Anyway, in case you missed it our April newsletter wend out this morning and it can be read on line by clicking here.

Meanwhile, one our readers, Barbara from Surrey, has sent in the below photo that was taken from her window during yesterday’s snow downfall. Barbara writes:

We live by the River Mole and River Ember that both join the River Thames just yards away. Each year a pair of swans bring their new cygnets to visit us most days and they don’t seem at all afraid of the fast flowing water of the weir.

It sounds rather delightful doesn’t it? Barbara also tells me that the area has been invaded by green parakeets that some consider interesting and beautiful while others feel they are a nuisance. It sounds like a debate is brewing!

Cheers, Thomas

Surrey in the snow

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Sorry about not posting yesterday! I’ll make it up to you by uploading some more sample pages next weeks (ones that haven’t appeared anywhere else hopefully). In the meantime I’ve got a few bits of info for you today:

Rude Health offer
Our friends at Rude Health have a generous on-pack offer for Go Slow England that will hit the shelves next week and appear in 5000 Riverford veg boxes.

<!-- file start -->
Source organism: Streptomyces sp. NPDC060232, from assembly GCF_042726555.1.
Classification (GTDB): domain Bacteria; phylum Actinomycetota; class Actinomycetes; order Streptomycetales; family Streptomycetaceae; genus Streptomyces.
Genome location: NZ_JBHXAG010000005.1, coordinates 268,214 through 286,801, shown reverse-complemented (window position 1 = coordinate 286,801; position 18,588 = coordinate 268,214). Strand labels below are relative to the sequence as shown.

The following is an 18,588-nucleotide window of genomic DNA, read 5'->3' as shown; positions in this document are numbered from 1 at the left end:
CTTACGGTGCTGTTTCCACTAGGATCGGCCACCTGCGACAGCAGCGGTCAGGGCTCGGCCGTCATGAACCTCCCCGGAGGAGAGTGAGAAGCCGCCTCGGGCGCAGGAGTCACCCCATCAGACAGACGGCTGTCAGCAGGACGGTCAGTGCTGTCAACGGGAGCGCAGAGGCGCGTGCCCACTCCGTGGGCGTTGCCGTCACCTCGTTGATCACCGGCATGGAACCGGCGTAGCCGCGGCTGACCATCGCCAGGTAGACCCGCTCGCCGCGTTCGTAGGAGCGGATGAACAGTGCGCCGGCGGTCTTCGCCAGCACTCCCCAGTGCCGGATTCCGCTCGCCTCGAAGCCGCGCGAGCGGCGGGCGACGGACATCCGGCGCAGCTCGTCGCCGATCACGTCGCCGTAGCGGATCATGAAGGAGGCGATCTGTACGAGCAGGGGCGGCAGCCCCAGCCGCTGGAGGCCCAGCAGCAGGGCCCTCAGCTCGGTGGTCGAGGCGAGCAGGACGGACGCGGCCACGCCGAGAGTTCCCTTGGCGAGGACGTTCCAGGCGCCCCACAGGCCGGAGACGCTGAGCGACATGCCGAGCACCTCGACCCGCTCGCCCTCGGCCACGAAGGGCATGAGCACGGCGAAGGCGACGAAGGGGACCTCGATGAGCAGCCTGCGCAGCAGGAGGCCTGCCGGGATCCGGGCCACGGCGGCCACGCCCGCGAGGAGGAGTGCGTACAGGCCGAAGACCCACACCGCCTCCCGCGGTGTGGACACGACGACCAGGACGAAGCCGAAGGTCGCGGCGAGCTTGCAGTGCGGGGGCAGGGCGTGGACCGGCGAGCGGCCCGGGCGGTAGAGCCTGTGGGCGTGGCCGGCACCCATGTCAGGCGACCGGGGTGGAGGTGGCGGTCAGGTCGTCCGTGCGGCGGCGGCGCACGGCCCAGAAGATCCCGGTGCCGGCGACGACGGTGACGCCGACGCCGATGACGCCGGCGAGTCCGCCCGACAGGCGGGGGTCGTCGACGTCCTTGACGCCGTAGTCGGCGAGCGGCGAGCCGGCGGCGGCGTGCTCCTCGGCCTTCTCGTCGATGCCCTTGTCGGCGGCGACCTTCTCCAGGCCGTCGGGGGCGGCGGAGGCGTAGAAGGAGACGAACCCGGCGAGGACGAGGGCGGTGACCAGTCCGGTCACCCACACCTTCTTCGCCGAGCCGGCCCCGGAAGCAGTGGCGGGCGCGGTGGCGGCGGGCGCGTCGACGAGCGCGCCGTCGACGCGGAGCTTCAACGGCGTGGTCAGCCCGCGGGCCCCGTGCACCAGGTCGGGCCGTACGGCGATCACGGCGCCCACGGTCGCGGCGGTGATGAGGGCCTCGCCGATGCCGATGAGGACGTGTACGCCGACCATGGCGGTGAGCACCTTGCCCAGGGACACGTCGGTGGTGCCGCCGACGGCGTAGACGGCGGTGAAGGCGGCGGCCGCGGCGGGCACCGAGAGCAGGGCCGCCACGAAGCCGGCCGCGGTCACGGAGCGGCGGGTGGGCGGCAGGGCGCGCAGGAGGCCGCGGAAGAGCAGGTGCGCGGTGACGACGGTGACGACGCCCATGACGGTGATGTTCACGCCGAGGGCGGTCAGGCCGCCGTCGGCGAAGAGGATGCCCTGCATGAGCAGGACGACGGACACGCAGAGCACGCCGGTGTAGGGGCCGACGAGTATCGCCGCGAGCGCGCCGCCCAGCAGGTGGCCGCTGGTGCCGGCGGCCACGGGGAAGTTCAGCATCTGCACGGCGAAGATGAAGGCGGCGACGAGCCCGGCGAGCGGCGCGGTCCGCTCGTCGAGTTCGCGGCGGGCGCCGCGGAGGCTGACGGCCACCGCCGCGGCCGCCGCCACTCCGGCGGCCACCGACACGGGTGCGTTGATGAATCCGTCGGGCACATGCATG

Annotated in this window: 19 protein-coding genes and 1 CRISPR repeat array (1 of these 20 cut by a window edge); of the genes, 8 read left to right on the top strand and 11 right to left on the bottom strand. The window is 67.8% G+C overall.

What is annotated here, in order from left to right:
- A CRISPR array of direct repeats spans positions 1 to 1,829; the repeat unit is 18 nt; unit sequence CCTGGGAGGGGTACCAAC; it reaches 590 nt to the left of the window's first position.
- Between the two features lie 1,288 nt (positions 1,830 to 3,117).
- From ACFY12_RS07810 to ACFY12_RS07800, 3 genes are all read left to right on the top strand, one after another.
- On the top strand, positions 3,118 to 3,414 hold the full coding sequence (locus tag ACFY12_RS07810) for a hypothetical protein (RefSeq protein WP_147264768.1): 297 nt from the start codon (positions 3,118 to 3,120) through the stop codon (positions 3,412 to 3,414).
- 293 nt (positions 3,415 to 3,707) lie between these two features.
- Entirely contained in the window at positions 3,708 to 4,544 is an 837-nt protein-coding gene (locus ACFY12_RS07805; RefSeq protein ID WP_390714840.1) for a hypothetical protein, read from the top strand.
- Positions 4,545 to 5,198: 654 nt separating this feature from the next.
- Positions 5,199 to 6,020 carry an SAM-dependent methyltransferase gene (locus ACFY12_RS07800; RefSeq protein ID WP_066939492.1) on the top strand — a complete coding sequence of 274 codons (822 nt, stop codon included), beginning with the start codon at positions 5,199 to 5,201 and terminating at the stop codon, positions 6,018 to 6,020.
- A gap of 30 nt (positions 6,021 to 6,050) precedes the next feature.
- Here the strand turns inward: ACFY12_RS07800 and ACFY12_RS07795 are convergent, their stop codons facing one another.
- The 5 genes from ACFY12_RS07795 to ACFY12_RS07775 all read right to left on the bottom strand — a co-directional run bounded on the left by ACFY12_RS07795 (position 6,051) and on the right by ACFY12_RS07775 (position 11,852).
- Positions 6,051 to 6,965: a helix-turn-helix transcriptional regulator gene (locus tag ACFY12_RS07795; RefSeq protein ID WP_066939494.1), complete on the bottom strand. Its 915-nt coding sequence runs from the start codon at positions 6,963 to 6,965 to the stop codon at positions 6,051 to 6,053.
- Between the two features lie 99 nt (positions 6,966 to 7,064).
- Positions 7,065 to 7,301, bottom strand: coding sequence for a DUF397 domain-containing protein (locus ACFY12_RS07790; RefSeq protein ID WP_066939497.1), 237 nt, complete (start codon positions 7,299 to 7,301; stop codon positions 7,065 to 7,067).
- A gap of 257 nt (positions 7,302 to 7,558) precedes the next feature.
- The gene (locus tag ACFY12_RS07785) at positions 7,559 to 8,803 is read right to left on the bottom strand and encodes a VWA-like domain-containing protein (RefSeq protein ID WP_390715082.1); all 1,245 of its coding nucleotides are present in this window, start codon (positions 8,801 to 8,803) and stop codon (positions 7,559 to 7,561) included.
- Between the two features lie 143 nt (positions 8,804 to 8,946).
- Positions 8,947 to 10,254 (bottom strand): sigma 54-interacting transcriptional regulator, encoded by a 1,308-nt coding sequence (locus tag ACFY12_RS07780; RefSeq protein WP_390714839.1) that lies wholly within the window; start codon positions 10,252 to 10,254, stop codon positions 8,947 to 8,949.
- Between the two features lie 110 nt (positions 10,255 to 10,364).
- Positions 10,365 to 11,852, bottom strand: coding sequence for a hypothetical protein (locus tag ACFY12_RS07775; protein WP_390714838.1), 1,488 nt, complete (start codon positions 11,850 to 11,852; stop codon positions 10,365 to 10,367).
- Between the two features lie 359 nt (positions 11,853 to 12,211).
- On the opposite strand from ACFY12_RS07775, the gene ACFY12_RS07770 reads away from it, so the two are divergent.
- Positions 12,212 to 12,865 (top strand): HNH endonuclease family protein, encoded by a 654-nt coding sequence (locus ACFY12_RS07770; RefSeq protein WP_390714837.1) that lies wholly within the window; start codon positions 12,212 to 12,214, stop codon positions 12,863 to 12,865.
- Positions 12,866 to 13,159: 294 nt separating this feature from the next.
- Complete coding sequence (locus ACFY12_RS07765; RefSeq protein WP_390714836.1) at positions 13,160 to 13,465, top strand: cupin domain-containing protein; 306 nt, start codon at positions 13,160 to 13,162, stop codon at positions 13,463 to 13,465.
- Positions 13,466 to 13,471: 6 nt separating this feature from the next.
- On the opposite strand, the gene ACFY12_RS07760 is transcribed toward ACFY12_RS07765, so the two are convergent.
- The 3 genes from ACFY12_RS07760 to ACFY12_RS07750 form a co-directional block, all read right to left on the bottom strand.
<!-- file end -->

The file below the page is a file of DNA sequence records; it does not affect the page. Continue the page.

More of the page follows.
Rude Health offer

April newsletter
We’re sending out the Alastair Sawday Publishing April newsletter next Monday. These newsletters are monthly and contain information about all the Sawday’s books, featured properties, special offers and any other bits of information that we think may be of interest to you. The theme of our April newsletter is Paris Hotels in the Springtime and it will contain a code to purchase our Paris Hotel book for half price.

If you don’t already receive our newsletter then you can first register on our website (quick, safe and free) and then request to be on the newsletter mailing list by clicking here.

2008 catalogue
Our new catalogue has arrived! It contains all the infomation for available and upcoming titles in 2008 so click here to view it online or right click the and select “Download Linked File” (Mac) or “Save Target As…” (PC) here to download.

Cheers, Thomas

Alastair Sawday Publishing 2008 catalogue

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It’s time for another instalment of Nicola’s Hog Blog! (Nicola’s the editor of our British Bed & Breakfast and British Bed & Breakfast for Garden Lovers books you know).

Cheers, Thomas

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The Hog Blog – January 2008, part 1

The Hog Blog - January 2008, part 1